Although the official fundraising campaign for my book is over, and I’ve raised enough for small print run, I would still welcome any philanthropic donations in support of what I am doing. I have a lot more travel to do for the upcoming editions of Chocolatour, and I have considerable expenses in producing and printing the book. But I know it will all be worthwhile, as my goal is to share my knowledge with chocolate lovers so that they will want to travel with chocolate in mind, and that they will seek out artisanal chocolate wherever they go. It tastes nothing like mass-produced commercial chocolate. So to answer your question, if folks would like to donate, or subscribe for updates, I’d love for them to visit Thanks for the opportunity to connect with your readers, and members of the Chocolate Cult!  

Thank you, Doreen for answering our questions.  We look forward to your book.

What do you think, Sisters and Brothers?  Please leave Doreen some comments and questions below and check out her website.

Sunday, May 19, 2013

Recalls May 19, 2013 -- Tree Nuts and Dairy Allergens

Sisters and Brothers, here is one chocolate related USDA recalls on products that those with dairy or/and tree nut allergies need to be aware of.  Please check out the link for further information.

Tropical Valley Foods Issues Allergy Alert on Undeclared Milk and Walnuts in Next by Nature Dark Chocolate Bananas


Kristain Stone

Photo from manufacturer's website.

Tropical Valley Foods Inc. of Plattsburgh, NY, is recalling next by Nature DARK CHOCOLATE BANANAS, 3 oz. bags, due to undeclared milk and walnuts. People who have an allergy to milk and/or walnuts run the risk of serious or life-threatening allergic reaction if they consume this product.

The affected next by Nature DARK CHOCOLATE BANANAS was sold to distributors in Michigan, Oregon, Colorado, and New Jersey between the dates of January 3rd 2013 and January 10th 2013 for distribution to their retail customers. Distributors where notified to inform their customers of the recall of the product, to immediately remove it from sale and discarded it.

The affected product is packaged in 3 oz. bags with UPC 8 17582 25600 4 and "Best by Date" of 12/18/2013 and 12/19/2013.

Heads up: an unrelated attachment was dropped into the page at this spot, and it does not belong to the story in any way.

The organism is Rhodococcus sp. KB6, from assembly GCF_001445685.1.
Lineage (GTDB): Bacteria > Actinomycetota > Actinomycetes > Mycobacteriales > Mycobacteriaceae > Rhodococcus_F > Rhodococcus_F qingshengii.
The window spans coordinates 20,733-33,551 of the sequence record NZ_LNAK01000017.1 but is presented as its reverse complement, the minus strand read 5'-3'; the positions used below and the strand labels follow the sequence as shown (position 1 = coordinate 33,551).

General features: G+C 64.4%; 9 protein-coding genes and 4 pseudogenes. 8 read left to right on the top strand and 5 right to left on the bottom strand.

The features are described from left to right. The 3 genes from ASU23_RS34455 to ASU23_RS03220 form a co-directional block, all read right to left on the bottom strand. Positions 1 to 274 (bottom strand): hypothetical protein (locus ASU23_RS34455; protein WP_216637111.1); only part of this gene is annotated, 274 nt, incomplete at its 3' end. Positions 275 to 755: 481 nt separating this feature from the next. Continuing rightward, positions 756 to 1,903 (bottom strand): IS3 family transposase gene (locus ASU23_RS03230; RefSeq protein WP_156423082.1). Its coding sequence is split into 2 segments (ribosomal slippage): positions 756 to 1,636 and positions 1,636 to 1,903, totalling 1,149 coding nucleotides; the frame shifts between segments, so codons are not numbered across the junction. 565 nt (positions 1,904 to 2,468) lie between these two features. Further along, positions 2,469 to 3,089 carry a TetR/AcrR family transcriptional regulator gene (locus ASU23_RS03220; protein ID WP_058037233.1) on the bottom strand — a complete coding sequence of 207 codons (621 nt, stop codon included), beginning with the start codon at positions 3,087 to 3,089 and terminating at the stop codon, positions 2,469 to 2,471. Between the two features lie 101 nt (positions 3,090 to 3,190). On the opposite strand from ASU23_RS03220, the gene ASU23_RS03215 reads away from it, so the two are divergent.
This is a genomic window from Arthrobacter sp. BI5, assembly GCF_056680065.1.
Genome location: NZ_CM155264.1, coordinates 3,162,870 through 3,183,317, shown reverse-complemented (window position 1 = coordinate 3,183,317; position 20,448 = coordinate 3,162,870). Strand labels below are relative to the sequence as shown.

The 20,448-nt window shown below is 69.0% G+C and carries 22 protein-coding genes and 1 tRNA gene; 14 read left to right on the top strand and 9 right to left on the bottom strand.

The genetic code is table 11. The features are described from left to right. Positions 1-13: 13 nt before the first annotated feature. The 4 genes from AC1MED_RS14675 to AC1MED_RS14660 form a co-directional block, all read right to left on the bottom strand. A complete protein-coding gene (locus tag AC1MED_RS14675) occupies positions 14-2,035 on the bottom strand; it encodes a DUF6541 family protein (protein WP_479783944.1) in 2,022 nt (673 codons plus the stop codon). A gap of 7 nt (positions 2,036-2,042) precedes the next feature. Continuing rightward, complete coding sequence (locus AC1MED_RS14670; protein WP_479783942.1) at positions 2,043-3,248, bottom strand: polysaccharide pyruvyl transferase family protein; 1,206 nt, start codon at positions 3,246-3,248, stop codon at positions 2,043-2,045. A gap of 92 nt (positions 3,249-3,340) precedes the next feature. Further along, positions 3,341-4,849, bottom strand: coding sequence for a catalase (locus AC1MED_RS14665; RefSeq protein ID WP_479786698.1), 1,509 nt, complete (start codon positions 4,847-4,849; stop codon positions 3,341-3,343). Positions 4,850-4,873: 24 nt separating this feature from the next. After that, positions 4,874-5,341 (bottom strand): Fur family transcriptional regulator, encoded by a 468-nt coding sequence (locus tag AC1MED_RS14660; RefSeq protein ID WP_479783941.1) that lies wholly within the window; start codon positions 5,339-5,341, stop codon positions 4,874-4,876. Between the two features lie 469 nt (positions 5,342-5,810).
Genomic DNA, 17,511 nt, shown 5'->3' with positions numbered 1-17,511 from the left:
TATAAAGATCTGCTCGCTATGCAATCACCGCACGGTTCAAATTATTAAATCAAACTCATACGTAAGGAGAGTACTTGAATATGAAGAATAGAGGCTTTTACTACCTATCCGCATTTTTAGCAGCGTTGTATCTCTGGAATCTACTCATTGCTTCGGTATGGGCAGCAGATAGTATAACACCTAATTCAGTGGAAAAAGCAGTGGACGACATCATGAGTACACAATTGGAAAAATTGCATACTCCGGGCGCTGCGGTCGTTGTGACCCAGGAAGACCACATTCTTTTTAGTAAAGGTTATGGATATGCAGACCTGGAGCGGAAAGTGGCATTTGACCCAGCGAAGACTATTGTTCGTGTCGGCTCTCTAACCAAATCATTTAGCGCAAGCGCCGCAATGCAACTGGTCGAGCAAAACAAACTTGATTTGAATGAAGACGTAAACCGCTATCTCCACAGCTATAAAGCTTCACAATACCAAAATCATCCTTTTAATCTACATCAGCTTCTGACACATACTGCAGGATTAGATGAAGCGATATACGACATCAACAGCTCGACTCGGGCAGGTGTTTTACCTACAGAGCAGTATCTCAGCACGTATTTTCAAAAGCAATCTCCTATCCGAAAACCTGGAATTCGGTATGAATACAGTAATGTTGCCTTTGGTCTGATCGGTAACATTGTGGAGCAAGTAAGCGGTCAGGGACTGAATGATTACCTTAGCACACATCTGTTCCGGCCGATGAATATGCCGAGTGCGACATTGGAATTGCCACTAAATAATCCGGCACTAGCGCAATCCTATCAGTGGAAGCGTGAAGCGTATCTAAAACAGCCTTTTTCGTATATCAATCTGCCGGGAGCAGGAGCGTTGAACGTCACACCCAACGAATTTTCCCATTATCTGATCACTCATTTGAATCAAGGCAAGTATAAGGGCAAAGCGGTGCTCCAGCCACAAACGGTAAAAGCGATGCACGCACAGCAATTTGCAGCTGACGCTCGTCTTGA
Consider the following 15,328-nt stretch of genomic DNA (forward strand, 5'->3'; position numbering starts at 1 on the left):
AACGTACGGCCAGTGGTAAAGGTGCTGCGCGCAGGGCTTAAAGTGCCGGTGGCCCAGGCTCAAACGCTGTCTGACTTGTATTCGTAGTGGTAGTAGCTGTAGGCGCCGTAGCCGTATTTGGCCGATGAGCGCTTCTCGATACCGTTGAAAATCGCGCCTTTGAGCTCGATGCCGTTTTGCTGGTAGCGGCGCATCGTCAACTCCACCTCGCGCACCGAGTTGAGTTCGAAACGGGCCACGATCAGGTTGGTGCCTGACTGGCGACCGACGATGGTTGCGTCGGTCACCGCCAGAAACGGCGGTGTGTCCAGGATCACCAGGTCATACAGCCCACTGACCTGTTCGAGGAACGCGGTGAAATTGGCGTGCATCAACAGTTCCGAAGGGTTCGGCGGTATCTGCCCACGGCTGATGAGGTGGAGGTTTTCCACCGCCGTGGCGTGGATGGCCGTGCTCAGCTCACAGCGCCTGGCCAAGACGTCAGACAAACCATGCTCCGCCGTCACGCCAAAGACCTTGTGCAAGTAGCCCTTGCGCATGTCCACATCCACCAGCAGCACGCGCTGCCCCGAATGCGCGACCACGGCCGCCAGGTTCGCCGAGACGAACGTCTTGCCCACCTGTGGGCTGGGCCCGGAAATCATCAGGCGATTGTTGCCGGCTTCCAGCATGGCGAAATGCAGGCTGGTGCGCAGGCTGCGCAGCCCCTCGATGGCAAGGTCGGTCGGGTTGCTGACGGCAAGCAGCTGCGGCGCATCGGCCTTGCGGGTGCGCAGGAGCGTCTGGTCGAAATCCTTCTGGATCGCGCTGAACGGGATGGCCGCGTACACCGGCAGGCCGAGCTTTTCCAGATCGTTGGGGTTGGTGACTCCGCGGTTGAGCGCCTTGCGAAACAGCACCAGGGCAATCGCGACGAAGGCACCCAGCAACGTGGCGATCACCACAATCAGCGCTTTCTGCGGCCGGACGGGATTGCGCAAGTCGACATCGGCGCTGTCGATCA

The recall was initiated after a retail store notified Tropical Valley Foods that Dark Chocolate Walnuts were found in bags labeled as Dark Chocolate Bananas. Subsequent investigation revealed that some Dark Chocolate Covered Walnuts were miss-packaged into bags labeled as Dark Chocolate Bananas by the chocolate coater. Further label review revealed that the product also contains undeclared Milk (from a sub-ingredient of the chocolate coating).

No illnesses have been reported to date associated with this problem.

Customers who purchased the affected product may return it to the place of purchase for a full refund. Consumers with questions may contact Tropical Valley Foods at (518) 314-7162, Monday - Friday, 9:00 am - 5:00 pm EDT.


Saturday, May 18, 2013

Recipe: Double Chocolate Honey Bran Muffins

Today is not only a Saturday Sacrament but also one of our rare recipes here on The Chocolate Cult.  The pan I used will be featured in a later feature review after I've had a chance to use it a few more times with different types of baked goods.  Today we are going to focus on how well the Lindt 85% Dark Chocolate Bar worked with baked goods.  This bar was one of those sent to use by Amy Sue Lambert as a consult who sells Lindt chocolate via house parties and the web through their R.S.V.P program.  I had a mix for honey bran muffins (Martha White brand that was on sale at my local Kroger) and decided to give this double chocolate idea a try.  Let's see how it worked.

Double Chocolate Honey Bran Muffins
By TammyJo Eckhart, PhD


2 Honey Bran muffin mixes (Martha White brand in this case)
1 2/3 cups skim milk
1.5 cups chopped walnuts (Fisher brand in this case)
1 3.5oz bar Lindt 85% dark chocolate, broken into 8+ pieces
5 T unsweetened cocoa

Pre-heat over to 425 degrees Fahrenheit. 

In the microwave melt the broken up Lindt bar then smooth with a spoon.  The bar will melt but slowly so have patience and just keep checking as you do this step.

Then stir in the milk and reheat in microwave for 1 minute stirring until you get a chocolate milk like consistency.

Note: you add in extra milk because you will be adding in cocoa that will make the muffins more dry unless you counter this with more wet ingredients.  Resist the temptation to use oils or butter because they are not necessary and add calories and fats you honestly do not need.

By hand slowly stir in both mixes until the dry mix is completely moist.  Stir in the walnuts until they are completely covered.  Finally, one tablespoon at a time, stir in the cocoa until you can no longer see any dry cocoa.  By this time you should be able to smell the cocoa and chocolate.

Spoon into mini-loaf pan; I used an oval mini-loaf pan.  Bake for 15 minutes then remove and allow pan to cool for five minutes before dumping out the muffins.